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How to Not Frustrate a Writer

12 Dec

They don’t mean to do it. They don’t even know that they’re doing it. They will deny they did it when confronted.

I’m talking about readers who frustrate the hell out of writers with nit-picks, corrections and ‘helpful’ suggestions on how the plot of the next book should go. Now, make no mistake, I am not implying that reader feedback is a bad thing by any means. It is a fact that we writers crave it and will go out of our way to solicit thoughtful (hopefully positive) critique of our body of work.

What we do not covet are demands to change the plot, change the character’s name or motive, change the period, venue or title.

We know you readers are a demanding bunch, and we always steer with one eye toward the horizon of public acceptance. But the fact of the matter is that you are just passengers on this ship and we, the writers, are the captain, crew and harbor masters.

So, here is how not to frustrate a writer:

  • Be willing to suspend your belief.
    • Just because you have a degree in the history of the invention of the match and candle wick, and you know that they were not widely used until March of 1607, yet the character is shown striking a match in February of that year, is no reason to stop reading and write a long and nasty letter to the author for not getting that bit right. The character struck a match. . . move on.
  • Don’t read a work of fiction for absolute historical accuracy.
    • That’s what historians are for. Believe it or not, sometimes fiction writers invent places, and people who do things that never happened. This is why it is called fiction.
  • Don’t assume it is the author’s responsibility to change a story to be the way you want it to be because you have access to on-line petitions and FaceBook groups demanding you re-write something.
    • Generally, the author writes a body of work to please exactly one reader – the author. We writers don’t expect everyone to like everything we write. But chances are if we enjoy the story, a few others will too.
    • Take the opportunity to be inspired and write your own story! It may turn out to be a best seller, and we’ll be happy for you.
  • Don’t send us suggestions for plot points, re-writes, sequels ect. . . unless we ask for them.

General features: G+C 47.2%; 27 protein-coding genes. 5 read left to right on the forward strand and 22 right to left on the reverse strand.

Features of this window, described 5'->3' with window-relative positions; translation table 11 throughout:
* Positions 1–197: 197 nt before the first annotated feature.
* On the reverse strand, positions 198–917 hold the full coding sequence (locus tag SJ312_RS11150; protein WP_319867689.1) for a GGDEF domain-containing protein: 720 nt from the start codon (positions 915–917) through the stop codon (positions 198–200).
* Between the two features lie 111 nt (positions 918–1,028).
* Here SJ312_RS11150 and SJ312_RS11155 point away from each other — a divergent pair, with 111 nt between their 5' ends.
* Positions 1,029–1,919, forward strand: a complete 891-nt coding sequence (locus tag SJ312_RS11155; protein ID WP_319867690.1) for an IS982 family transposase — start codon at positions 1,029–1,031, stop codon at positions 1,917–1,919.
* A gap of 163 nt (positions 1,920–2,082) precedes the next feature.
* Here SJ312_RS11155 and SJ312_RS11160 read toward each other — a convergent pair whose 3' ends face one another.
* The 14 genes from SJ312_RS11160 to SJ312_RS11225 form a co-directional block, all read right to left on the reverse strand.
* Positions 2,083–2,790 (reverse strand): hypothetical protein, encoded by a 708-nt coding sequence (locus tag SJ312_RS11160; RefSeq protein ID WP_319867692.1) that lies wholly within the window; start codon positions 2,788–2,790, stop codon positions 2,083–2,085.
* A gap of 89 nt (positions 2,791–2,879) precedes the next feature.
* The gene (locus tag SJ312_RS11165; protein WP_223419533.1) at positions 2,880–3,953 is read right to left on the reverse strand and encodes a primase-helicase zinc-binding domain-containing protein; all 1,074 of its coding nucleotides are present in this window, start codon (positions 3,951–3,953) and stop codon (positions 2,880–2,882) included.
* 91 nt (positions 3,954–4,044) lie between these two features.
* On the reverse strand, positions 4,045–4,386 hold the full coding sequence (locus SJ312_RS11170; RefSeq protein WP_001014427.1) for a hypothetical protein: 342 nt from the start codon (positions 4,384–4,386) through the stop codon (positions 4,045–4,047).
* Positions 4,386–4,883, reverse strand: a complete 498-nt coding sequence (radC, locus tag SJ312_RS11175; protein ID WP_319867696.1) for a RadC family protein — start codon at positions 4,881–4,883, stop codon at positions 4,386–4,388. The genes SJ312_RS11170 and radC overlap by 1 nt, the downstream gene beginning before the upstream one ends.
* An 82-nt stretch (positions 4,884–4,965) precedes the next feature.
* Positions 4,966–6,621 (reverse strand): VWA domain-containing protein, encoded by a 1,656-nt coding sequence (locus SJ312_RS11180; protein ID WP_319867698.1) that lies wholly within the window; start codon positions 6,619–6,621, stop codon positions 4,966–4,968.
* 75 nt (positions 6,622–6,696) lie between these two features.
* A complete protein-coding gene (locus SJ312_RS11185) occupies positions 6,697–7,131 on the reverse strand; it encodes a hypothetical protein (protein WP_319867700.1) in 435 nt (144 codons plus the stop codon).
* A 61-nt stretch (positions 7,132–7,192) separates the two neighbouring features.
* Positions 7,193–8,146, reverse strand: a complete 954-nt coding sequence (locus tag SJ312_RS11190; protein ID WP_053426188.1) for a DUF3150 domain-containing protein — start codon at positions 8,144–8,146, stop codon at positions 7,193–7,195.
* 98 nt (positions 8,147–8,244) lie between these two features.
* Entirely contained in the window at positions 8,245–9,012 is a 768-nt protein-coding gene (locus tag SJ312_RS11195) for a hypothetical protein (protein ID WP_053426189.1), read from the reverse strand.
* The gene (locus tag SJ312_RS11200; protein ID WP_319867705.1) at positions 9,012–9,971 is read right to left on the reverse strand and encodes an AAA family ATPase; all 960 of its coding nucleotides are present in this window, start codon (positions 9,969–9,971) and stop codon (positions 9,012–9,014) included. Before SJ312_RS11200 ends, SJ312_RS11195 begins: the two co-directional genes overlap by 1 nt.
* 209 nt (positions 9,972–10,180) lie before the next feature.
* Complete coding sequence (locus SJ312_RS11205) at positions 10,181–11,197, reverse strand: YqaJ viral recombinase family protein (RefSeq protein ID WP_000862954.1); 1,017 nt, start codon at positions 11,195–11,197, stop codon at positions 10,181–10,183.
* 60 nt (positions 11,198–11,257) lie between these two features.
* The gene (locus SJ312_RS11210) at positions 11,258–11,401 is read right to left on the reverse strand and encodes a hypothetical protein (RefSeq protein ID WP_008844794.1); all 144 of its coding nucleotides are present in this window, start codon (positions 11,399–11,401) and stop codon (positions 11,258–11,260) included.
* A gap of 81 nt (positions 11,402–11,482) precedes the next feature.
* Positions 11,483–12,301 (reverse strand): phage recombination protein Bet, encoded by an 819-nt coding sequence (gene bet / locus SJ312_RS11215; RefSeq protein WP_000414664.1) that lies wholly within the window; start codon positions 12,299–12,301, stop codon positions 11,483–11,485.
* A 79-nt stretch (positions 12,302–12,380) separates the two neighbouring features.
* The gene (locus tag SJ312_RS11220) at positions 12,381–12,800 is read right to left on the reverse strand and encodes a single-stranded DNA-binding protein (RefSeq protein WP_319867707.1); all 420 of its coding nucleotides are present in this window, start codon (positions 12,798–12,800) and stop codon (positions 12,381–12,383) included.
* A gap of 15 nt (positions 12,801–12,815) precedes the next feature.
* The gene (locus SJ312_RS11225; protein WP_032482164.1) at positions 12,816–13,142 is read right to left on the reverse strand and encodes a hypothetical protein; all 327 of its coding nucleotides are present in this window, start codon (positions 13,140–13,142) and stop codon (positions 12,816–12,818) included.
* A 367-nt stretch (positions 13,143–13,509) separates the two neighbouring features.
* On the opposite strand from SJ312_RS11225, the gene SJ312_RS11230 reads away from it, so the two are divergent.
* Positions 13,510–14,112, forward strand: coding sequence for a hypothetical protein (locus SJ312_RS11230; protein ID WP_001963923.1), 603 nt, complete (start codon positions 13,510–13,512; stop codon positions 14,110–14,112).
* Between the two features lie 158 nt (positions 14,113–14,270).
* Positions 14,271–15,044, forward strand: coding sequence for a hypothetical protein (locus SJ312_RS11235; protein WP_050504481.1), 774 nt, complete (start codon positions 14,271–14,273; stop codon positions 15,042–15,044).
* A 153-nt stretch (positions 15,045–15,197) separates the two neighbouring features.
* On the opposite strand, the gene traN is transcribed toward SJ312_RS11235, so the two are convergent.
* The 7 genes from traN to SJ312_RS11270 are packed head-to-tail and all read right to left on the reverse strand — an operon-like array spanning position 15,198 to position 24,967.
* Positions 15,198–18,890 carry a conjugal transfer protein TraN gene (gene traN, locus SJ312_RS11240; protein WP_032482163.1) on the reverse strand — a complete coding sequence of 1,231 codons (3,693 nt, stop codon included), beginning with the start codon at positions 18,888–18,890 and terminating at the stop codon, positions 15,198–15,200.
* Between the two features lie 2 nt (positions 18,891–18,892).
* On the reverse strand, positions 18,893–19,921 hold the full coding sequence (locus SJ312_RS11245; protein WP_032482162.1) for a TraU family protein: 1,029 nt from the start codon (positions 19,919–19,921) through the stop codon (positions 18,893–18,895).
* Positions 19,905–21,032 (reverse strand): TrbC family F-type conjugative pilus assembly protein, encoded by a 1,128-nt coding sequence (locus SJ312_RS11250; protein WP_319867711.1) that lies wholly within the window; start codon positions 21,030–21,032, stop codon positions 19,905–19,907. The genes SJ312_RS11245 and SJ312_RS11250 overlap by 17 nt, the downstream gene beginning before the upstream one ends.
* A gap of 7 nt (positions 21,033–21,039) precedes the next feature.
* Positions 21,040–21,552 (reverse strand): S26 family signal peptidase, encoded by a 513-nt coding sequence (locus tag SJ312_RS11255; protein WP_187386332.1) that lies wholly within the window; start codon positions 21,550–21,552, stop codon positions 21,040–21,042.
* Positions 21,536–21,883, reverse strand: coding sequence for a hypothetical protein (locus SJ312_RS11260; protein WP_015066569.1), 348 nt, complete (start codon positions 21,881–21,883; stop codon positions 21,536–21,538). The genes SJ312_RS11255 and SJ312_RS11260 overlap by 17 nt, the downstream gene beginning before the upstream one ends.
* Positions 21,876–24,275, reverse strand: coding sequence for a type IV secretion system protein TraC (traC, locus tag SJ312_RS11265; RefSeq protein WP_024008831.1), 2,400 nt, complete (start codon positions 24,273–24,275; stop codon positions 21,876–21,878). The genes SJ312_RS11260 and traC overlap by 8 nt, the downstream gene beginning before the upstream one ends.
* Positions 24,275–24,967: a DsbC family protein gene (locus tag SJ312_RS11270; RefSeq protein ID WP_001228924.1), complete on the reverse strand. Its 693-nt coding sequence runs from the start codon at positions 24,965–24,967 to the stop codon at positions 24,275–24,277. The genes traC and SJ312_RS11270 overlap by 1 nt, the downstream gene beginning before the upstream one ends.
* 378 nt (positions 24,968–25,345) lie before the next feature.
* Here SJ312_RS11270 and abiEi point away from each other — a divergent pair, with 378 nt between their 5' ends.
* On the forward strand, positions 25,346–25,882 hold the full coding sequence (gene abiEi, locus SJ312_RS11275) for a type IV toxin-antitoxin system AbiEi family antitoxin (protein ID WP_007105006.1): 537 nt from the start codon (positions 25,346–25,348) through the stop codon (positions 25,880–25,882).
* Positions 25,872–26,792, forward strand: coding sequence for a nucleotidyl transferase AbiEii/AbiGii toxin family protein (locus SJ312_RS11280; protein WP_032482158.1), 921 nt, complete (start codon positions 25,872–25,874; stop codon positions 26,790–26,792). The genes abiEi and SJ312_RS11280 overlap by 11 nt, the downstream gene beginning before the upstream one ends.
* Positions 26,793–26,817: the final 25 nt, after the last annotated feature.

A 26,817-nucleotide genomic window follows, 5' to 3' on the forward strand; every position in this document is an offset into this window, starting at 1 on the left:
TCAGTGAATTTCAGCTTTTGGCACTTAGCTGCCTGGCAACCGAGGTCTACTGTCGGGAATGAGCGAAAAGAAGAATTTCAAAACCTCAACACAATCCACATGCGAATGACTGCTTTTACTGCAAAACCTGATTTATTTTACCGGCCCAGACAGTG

• Nothing kills the creative process quicker than trying to force a story into someone else’s shape of how it should go.
  • Don’t assume we are flattered by your fan fiction based on our work.
    • Yes, I acknowledge that fan fiction does exist, and there are many people who think of it as the highest tribute one could pay to their favorite authors. It really isn’t. Most authors do not want their ‘children’ stolen. I do encourage you to take your creativity and write something all your own. For that matter, write all the fan fiction you want, just do not make it public.
  • Please don’t write a review condemning (or praising for that matter) a book if you have not actually read it.
    • This should be a no-brainer, yet I feel compelled to mention it. Hollow praise, and ‘it’s good, you’ll like it’ sort of reviews do not help us grow. Conversely, condemnation of our body of work based solely on the fact you don’t like our politics or religious overtones does little but demonstrate your own biases.
  • Please don’t ask us to teach you everything we know about writing so you can write like we do.
    • It is flattering, but honestly, we learned from reading other people’s works. You can to.

And the most important way to avoid frustrating a writer is to read. READ READ READ their work, comment thoughtfully. If you do not enjoy the work, it is still possible to comment respectfully.

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1 Comment

Posted by on December 12, 2012 in Uncategorized

 

One response to “How to Not Frustrate a Writer

  1. Jesse V Coffey

    December 12, 2012 at 9:16 pm

    Thank you! I have long wanted to say that but you said it far more nicely than I ever could. In a way it’s very flattering — the insistence on changing plot or character, the fan fiction. The readers got involved and deeply so. But it’s my story and I’ll write it the way that *I* want it, the way *I* saw it. If you don’t like it, then go write your own story and end it the way *you* want or see it ending. You paid for the work I produced, but that payment doesn’t give you the right to tell me how to do it.

    Well done, ma’am.

     

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